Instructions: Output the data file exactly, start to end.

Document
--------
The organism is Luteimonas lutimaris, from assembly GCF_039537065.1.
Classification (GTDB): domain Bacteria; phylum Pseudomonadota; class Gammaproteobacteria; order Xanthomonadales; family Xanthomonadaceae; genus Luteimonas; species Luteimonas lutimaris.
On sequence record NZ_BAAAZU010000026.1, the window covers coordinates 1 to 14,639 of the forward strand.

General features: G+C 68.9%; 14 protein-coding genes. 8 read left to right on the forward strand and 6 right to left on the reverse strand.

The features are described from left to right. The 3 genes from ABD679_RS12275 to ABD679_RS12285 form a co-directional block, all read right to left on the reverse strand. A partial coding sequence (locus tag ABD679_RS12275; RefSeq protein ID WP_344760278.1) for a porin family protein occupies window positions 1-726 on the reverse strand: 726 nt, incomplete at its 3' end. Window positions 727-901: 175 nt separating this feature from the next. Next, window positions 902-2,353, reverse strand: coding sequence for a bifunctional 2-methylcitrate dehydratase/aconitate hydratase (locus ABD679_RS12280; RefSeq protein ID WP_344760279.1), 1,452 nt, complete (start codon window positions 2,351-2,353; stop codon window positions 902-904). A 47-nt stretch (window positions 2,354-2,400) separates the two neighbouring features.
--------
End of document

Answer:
The organism is Luteimonas lutimaris, from assembly GCF_039537065.1.
Classification (GTDB): domain Bacteria; phylum Pseudomonadota; class Gammaproteobacteria; order Xanthomonadales; family Xanthomonadaceae; genus Luteimonas; species Luteimonas lutimaris.
On sequence record NZ_BAAAZU010000026.1, the window covers coordinates 1 to 14,639 of the forward strand.

General features: G+C 68.9%; 14 protein-coding genes. 8 read left to right on the forward strand and 6 right to left on the reverse strand.

The features are described from left to right. The 3 genes from ABD679_RS12275 to ABD679_RS12285 form a co-directional block, all read right to left on the reverse strand. A partial coding sequence (locus tag ABD679_RS12275; RefSeq protein ID WP_344760278.1) for a porin family protein occupies window positions 1-726 on the reverse strand: 726 nt, incomplete at its 3' end. Window positions 727-901: 175 nt separating this feature from the next. Next, window positions 902-2,353, reverse strand: coding sequence for a bifunctional 2-methylcitrate dehydratase/aconitate hydratase (locus ABD679_RS12280; RefSeq protein ID WP_344760279.1), 1,452 nt, complete (start codon window positions 2,351-2,353; stop codon window positions 902-904). A 47-nt stretch (window positions 2,354-2,400) separates the two neighbouring features.